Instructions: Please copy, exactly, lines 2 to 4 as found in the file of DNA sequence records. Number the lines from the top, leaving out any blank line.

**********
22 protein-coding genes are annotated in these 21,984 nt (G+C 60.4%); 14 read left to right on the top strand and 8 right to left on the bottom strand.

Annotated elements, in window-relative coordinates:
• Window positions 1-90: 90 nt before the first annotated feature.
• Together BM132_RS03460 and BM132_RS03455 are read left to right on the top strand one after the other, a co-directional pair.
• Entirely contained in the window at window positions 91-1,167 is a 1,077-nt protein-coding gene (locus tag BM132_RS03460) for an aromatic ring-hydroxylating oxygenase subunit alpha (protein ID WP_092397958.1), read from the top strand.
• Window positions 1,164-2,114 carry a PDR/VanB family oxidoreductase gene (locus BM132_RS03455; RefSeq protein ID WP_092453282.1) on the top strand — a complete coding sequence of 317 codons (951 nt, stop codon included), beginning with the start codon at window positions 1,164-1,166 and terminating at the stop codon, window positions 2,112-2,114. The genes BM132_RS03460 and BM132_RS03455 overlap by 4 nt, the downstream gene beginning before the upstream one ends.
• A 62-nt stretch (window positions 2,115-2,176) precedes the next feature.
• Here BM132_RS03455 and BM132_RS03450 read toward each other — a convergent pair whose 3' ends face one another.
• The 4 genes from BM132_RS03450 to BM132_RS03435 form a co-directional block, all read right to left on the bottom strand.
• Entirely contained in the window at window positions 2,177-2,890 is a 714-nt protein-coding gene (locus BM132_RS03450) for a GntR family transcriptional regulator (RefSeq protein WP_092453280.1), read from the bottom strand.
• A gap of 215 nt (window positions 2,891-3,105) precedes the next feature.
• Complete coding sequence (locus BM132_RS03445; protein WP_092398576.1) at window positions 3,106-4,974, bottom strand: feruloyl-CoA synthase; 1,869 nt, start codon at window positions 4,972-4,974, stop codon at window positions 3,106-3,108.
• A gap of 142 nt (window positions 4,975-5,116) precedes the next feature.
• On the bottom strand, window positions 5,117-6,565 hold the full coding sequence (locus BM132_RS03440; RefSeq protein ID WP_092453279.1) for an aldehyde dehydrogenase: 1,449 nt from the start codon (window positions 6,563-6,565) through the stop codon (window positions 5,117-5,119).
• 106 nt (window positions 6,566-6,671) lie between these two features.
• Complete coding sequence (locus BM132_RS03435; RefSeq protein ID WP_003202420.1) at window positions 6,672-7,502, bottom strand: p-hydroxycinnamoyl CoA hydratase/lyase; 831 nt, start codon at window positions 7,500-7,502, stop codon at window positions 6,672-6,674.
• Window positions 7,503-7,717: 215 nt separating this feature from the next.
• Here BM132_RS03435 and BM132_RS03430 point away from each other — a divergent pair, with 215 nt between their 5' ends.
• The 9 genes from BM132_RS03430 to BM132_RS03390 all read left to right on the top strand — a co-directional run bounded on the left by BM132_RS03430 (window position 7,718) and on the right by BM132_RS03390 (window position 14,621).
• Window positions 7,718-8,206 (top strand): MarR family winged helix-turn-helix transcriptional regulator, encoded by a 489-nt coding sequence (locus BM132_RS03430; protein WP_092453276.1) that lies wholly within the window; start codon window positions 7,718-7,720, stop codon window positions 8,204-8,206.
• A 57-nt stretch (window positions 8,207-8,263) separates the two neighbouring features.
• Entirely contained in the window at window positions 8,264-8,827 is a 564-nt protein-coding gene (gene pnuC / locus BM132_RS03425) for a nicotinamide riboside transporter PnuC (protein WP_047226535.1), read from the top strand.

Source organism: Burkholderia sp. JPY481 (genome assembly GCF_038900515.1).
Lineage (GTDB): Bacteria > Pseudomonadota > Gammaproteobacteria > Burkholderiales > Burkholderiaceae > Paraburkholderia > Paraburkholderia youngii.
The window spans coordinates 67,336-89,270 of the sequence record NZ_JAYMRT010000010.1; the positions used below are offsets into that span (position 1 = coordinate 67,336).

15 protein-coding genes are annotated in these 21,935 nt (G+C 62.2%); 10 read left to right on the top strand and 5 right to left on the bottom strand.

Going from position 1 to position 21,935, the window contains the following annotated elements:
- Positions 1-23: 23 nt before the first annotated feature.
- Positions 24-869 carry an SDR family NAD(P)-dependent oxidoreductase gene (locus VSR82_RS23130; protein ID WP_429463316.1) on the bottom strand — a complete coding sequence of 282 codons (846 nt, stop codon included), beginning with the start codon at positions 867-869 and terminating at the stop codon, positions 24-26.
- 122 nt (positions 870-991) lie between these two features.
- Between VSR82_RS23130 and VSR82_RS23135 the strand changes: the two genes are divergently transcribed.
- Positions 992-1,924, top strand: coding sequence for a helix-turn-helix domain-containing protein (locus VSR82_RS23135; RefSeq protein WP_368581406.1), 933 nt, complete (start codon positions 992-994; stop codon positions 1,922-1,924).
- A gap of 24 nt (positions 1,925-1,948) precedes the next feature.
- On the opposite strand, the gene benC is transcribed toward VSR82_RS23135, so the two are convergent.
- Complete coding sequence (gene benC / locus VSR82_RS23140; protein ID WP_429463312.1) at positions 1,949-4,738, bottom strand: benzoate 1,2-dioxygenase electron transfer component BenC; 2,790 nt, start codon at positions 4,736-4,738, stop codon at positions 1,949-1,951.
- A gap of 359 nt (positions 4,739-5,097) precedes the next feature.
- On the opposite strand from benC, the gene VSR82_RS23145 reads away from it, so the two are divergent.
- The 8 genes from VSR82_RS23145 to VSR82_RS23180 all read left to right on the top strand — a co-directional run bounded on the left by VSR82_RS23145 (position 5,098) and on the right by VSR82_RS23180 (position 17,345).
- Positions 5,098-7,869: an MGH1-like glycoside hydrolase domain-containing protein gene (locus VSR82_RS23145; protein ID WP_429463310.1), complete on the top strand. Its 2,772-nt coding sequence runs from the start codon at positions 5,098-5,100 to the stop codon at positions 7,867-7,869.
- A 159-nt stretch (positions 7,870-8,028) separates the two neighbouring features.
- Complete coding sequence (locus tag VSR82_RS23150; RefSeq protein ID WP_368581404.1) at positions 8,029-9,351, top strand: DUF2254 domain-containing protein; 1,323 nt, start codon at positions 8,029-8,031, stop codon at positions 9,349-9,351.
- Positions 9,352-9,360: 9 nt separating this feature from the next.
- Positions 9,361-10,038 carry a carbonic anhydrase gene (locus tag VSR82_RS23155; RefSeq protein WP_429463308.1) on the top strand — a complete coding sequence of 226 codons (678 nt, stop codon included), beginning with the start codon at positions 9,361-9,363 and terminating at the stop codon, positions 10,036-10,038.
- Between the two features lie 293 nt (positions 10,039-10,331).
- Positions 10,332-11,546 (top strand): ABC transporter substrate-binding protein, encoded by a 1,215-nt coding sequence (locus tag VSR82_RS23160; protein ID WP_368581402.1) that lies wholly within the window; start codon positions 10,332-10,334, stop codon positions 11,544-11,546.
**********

Annotated elements, in window-relative coordinates:
• Window positions 1-90: 90 nt before the first annotated feature.
• Together BM132_RS03460 and BM132_RS03455 are read left to right on the top strand one after the other, a co-directional pair.